Biological life evolved from the sea. The consistency of our blood bears a remarkable similarity to salt water. In the words of Robb Wolf, we are salty folk. Salt is essential to life.
Conventional wisdom would have us restrict salt. But with the exception of rare cases, more harm is done by not getting enough salt than by getting too much.
I recently read The Salt Fix by Dr. James DiNicolantonio. I highly recommend it for anyone who wants to understand in detail the errors of the salt-blood pressure hypothesis – the theory that high salt intake is the cause of high blood pressure.
In The Salt Fix, DiNicolantonio lays out the dangers of excessive salt restriction – higher heart rate, narrowing of arterial walls, increased risk of cardiovascular disease, increased risk of insulin resistance, depressed kidney function, higher triglycerides and lower HDL (the “good” cholesterol) – to name just a few. Eating too little salt can trigger a slow, steady downward health spiral. It’s important to make sure you are getting enough.
An appropriate amount of salt for most people is somewhere between 3,000 and 7,000mg of sodium, or 1.5 to 3.5 teaspoons of salt per day. Factors such as climate, diet, and exercise levels can increase the need for salt, sometime higher than the recommended range.
One of the common mistakes that low-carb dieters make is not increasing their salt intake, especially crucial during the first month of transitioning from a higher-carb diet.
Low-Carb dieters need more salt
Low-carb diets increase the rate at which the body purges salt. DiNicolantonio refers to this as “salt wasting.” Low-carb diets increase salt wasting.
The same holds true for intermittent fasting protocols. Fasting increases salt wasting. As does coffee.
If you are drinking coffee in the morning as part of a fasting protocol, you are in danger of not getting enough salt.
Hot climates, intense exercise, and hot yoga all increase the need for salt
We lose salt when we sweat. If you live in a hot climate – especially a hot, dry climate – you are probably sweating and losing more salt than you realize.
If you regularly engage in intense exercise, you are sweating and losing salt. Especially if you are exercising outdoors in a hot climate.
For seven years I worked full-time as a Bikram Yoga teacher. I taught ten 90-minute classes per week and practiced an average of four times per week. That’s an average of 1,260 minutes per week (14 x 90) sweating it out in a room heated to 105 degrees Fahrenheit with 70 percent humidity. I did a lot of sweating.
It was common knowledge within the community of Bikram teachers that electrolyte replacement was important. My strategy involved squeezing one lemon into a 40oz canteen of water with two teaspoons of sea salt for every class that I practiced or taught. In retrospect, after reading The Salt Fix, I realize that my daily salt intake was still probably less than optimal.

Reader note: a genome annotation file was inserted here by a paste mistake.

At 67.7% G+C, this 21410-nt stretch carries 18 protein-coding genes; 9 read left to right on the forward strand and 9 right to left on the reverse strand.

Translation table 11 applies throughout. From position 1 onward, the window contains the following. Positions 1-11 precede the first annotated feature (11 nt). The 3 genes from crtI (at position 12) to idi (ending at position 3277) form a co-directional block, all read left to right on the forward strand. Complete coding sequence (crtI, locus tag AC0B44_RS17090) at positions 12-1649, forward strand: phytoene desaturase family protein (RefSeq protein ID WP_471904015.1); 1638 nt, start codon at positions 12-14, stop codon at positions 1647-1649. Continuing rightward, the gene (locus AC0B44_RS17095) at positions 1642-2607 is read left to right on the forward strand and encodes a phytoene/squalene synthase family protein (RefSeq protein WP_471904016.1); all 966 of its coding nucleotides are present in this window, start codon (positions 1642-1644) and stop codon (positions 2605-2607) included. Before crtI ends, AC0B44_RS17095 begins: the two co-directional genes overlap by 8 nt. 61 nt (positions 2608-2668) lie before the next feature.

How to make sure you’re getting enough salt
Dr. DiNicolantonio recommends roughly 1 teaspoon of salt an hour before intense, sweaty exercise and 1 teaspoon for every hour of exercise. That is in addition to one’s normal daily salt requirements.
Salting food to taste is a good starting point. You shouldn’t be afraid to cook liberally with salt and to add more salt at the table. It also helps to eat foods that are naturally high in salt.
Foods that naturally contain good amounts of salt are shellfish/seafood, olives, pickled and fermented foods, beef and lamb kidney, most cuts of beef, lamb, game meat, and poultry.
In addition to ingesting salt with food, there are ways to supplement. I start my day with a 1/2 teaspoon of sea salt mixed with a tablespoon of raw apple cider vinegar in a cup of water. Drinking pickle juice or olive juice is also a good way to get extra salt into your body.
I supplement my salt intake once or twice a day with a teaspoon of sea salt mixed with half a lemon in a tall glass of water. On days that I teach or practice hot yoga, I take an extra two to three teaspoons of salt.
You can also add an electrolyte formula. Just be careful to look out for unwanted ingredients, like sugar. Robb Wolf has developed an excellent electrolyte formula called LMNT (Element), which contains 1,000mg of sodium, 200mg of potassium, and 60mg of magnesium. It’s not cheap, but if you’re concerned that you’re not getting enough salt or the right combination of electrolytes, it might be worth the investment.
Sea salt vs iodized salt
I prefer to stay away from iodized table salt because of the chemical processes involved in its production. I use the highest quality sea salt I can find instead. But most sea salt contains very little to no iodine.
You can make sure you are getting enough iodine by including food sources in your diet. Food sources of iodine include dairy, eggs, shellfish/seafood, some forms of seaweed, cranberries, and baked potatoes.
Another solution is to use Redmond Real Salt, which contains a good amount of iodine. Unfortunately for me, Redmond Real Salt is not easy to come by in Singapore, where I currently live.
I personally like the flavor of Celtic Sea Salt and alternate between it and Himalayan Pink Salt. I will likely add Redmond Real Salt to the rotation when I move back to the United States.
There are many ways to make sure you are getting adequate salt (and iodine) in your diet. I certainly feel a difference when I do.